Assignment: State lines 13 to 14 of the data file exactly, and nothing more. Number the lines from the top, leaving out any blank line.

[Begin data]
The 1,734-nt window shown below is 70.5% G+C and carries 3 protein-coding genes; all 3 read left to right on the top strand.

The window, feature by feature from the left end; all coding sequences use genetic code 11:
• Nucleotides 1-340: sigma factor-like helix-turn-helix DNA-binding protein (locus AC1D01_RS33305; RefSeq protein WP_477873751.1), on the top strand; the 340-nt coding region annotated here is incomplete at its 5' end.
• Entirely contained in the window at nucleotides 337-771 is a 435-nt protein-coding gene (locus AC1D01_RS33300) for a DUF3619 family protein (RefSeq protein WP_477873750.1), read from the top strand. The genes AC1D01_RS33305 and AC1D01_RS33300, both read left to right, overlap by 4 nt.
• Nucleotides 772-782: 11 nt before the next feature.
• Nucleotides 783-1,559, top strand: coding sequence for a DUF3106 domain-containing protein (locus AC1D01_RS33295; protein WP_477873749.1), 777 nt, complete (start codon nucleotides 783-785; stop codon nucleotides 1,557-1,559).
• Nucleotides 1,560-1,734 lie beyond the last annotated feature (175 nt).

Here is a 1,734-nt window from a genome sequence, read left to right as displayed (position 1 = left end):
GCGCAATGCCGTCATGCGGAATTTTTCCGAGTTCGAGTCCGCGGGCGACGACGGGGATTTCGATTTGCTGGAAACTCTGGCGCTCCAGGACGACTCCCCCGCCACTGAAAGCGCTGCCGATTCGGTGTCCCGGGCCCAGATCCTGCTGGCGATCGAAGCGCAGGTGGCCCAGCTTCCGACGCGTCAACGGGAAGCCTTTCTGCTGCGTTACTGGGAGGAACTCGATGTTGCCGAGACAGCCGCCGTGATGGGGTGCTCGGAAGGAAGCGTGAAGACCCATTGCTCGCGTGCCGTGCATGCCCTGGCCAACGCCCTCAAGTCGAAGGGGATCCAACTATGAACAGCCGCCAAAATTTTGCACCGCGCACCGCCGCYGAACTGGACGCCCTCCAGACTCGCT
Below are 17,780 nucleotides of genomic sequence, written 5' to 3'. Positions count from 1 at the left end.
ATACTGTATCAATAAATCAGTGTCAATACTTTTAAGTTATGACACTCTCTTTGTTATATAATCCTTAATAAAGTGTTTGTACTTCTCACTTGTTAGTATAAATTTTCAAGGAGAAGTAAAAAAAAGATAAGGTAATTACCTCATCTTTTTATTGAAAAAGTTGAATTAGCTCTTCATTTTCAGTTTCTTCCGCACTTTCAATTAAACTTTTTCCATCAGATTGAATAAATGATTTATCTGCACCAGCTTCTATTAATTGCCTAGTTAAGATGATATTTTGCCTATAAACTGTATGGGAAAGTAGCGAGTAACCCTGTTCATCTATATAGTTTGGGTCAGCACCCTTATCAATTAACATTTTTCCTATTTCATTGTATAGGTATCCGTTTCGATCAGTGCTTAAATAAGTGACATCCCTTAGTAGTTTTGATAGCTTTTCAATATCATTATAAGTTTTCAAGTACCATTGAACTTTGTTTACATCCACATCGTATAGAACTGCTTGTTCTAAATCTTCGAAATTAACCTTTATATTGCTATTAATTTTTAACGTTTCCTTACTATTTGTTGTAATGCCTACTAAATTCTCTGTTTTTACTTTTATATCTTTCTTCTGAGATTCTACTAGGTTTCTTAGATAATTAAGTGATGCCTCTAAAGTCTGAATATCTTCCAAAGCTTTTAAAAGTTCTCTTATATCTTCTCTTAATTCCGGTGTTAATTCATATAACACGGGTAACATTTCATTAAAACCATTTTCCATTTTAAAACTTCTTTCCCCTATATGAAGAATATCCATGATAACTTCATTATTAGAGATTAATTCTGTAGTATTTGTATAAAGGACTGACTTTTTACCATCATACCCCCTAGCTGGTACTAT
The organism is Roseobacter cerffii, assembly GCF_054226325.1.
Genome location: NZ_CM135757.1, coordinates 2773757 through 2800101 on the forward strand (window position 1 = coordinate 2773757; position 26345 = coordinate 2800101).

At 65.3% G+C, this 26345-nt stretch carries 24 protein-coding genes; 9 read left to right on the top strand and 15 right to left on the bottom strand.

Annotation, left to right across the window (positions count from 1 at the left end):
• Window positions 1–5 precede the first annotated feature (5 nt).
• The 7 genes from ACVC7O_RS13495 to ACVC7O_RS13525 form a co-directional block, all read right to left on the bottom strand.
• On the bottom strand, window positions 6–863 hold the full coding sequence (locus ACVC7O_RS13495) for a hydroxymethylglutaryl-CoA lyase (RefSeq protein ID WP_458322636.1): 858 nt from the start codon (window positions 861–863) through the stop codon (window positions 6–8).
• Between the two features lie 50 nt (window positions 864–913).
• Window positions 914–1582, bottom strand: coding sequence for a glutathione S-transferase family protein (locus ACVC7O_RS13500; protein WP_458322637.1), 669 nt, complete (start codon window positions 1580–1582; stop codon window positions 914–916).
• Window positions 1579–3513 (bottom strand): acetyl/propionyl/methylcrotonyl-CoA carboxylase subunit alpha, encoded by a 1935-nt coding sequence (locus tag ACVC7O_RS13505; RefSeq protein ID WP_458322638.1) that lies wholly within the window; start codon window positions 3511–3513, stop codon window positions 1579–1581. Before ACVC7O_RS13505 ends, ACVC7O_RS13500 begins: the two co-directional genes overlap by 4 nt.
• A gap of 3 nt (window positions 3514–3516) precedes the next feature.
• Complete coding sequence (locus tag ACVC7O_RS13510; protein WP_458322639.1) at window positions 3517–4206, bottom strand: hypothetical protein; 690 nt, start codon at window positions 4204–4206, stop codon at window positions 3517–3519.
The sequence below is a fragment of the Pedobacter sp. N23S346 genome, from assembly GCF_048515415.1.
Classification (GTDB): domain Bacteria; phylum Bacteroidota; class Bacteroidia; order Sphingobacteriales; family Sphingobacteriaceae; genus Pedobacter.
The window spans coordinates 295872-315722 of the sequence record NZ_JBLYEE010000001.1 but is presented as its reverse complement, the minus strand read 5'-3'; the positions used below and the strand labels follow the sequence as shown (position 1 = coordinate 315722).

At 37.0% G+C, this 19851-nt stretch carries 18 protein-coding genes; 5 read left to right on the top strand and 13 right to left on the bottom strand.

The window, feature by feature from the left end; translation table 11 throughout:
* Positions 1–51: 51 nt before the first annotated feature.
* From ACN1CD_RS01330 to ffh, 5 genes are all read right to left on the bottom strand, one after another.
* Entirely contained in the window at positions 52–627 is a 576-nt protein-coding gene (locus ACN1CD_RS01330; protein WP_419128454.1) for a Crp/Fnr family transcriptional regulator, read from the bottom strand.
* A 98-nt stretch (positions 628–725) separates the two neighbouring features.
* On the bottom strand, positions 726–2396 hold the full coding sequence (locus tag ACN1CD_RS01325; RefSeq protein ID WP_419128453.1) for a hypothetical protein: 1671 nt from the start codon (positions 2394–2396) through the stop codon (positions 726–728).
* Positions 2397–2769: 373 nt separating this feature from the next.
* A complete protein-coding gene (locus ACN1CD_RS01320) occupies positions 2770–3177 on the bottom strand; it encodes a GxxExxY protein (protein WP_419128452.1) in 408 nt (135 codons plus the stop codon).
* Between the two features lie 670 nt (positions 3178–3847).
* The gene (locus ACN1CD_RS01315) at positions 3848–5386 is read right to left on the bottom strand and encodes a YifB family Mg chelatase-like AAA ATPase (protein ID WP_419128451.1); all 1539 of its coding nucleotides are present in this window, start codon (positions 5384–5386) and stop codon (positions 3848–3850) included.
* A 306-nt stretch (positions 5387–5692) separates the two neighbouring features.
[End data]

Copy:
Genome location: NZ_CM135757.1, coordinates 2773757 through 2800101 on the forward strand (window position 1 = coordinate 2773757; position 26345 = coordinate 2800101).

At 65.3% G+C, this 26345-nt stretch carries 24 protein-coding genes; 9 read left to right on the top strand and 15 right to left on the bottom strand.